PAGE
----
I have been getting into Composer, NPM and Bower recently. I no there's a lot of overlap between their capabilities and I was wondering if my approach is sane? If not, what should I do?

I typically start my PHP projects by setting up composer to load my PHP libraries and dependencies. After that I use NPM to install Gulp and all the gulp plugins I use. And finally I use Bower to get the JS and CSS libraries.

Most of these can load from GitHub, so theoretically I could use Composer to install my JS/CSS or Bower to load my PHP. I'm pretty much set on Composer for it's autoloading capabilities, so I suppose my question is whether I should dump Bower?

Currently when I deploy, I checkout my repo and call npm install which installs Gulp etc. In my package.json I use "scripts": {"install": "gulp install"} which kicks off my install task in my gulpfile.js. That loads in the gulp-composer and gulp-bower plugins that kick off the Composer and Bower installs.

  • 2
    You can replace npm/bower by composer-asset-plugin. May 14, 2015 at 14:18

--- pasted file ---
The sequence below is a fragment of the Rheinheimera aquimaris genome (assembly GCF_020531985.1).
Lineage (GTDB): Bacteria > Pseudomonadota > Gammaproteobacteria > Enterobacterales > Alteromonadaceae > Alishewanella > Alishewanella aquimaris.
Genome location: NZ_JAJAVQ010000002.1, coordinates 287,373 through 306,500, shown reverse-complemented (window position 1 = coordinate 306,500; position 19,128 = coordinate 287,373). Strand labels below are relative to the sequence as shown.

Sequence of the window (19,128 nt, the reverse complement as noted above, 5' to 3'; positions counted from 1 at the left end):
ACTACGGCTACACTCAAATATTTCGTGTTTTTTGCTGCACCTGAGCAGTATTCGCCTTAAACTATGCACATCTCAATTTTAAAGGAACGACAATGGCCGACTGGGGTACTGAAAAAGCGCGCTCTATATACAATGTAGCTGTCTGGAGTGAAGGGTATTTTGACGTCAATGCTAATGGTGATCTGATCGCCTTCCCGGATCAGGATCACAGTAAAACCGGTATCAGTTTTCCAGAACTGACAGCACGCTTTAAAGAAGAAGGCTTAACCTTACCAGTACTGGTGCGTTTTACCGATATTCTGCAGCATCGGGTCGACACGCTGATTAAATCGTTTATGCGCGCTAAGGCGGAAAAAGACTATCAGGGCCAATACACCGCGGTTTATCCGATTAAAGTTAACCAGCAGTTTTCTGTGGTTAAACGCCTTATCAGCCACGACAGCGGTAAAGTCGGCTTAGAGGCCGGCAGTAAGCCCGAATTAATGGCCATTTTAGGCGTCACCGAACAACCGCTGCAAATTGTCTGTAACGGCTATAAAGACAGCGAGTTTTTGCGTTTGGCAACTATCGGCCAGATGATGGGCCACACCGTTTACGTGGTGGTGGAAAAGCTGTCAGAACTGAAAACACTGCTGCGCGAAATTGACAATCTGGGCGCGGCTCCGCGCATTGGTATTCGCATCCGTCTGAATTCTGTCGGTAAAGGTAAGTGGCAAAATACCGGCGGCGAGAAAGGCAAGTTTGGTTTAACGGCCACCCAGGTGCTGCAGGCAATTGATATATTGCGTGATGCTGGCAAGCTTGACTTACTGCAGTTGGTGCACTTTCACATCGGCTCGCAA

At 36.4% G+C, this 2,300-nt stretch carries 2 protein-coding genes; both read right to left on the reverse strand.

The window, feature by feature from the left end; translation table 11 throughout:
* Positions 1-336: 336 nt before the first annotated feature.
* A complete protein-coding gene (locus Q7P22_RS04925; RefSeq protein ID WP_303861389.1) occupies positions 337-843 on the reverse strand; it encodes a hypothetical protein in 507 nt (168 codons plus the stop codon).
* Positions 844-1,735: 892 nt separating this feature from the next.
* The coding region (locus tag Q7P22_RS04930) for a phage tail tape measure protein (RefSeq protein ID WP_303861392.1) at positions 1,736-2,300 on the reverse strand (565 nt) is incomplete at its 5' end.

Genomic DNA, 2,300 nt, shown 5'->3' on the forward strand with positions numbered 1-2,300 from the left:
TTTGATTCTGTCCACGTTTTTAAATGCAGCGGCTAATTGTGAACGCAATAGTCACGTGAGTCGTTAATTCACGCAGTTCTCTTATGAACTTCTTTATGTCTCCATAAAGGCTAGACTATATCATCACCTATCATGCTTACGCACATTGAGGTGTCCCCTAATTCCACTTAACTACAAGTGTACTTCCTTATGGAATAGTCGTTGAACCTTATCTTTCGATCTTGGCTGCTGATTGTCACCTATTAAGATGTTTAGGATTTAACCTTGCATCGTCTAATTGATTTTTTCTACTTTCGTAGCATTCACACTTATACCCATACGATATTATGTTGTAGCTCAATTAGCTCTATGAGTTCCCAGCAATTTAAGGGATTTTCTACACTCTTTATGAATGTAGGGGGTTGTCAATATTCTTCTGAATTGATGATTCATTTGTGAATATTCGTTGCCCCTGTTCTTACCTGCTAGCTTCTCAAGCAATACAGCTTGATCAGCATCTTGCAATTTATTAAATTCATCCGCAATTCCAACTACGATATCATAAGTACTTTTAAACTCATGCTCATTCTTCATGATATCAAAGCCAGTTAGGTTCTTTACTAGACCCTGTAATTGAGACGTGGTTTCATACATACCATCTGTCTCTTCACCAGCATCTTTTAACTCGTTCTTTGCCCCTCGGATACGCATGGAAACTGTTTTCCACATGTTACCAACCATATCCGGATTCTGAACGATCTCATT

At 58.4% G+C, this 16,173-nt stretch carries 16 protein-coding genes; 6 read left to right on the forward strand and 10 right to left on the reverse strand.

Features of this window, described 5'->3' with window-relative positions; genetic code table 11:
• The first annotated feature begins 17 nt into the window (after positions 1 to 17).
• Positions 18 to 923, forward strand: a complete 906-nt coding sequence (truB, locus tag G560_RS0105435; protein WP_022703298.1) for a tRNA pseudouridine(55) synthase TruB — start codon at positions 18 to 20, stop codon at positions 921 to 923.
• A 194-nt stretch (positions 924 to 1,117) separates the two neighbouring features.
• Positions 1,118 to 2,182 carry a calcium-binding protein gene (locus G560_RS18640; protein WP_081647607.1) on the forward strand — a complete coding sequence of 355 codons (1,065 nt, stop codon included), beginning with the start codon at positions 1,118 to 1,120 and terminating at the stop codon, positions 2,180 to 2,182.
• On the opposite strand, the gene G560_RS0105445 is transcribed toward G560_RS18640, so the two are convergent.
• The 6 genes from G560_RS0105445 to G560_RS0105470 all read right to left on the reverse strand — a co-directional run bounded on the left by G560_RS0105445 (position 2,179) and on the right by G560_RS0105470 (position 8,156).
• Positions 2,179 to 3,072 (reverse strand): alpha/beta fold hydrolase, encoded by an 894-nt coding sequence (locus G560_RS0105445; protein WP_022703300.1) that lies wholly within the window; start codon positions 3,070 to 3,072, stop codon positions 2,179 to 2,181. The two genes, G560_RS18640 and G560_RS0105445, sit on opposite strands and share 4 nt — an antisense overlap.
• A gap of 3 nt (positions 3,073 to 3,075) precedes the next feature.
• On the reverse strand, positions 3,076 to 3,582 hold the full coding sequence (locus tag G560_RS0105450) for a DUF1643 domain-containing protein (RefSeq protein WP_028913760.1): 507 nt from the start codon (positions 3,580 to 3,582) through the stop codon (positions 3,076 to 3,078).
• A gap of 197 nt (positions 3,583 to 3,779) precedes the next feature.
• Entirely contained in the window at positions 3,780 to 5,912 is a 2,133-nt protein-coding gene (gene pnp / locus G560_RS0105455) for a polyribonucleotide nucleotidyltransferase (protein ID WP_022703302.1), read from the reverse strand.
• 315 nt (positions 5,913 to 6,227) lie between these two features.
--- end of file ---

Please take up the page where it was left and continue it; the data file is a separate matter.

• @TomášVotruba interesting option. I tried it on a test project, but I couldn't get Gulp to install properly. I do use Gulp to automate the install of Composer and Bower dependancies, but I also use it for lots of other stuff like image processing as well, so Gulp is a must. May 14, 2015 at 15:01

1 Answer 1


They all do pretty much the same, the difference is their default package list (NPM purely NodeJS, Composer mostly PHP, Bower purely js/css, etc.) and the language they're written in.

However, they all have one limitation: They can install packages in just one location. This means that you can't install some/php-framework in vendor/ and my-css-framework in web/.

The location is very important: You often want your PHP code/NodeJS libs to live outside the public root, but your assets should be inside your public root.

I think it's a very good practice to, if you are able too, use each dependency manager for the language it was designed for (e.g. Composer also does some PHP specific stuff like autoloading, while NPM does some NodeJS specific stuff).

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    You wouldn't want to make bower_components public either. That's why we use gulp or another tool to pull the components out of that directory, maybe compress and concat them, and then move them into a public directory. The location is not very important at all. He's already settled on Composer because of the autoloading, but you do raise a good point about NPM -- sometimes npm install does more than just download a handful of files, it compiles platform-specific libs. You can't really get away from npm for that AFAIK.
    – mpen
    May 14, 2015 at 20:32

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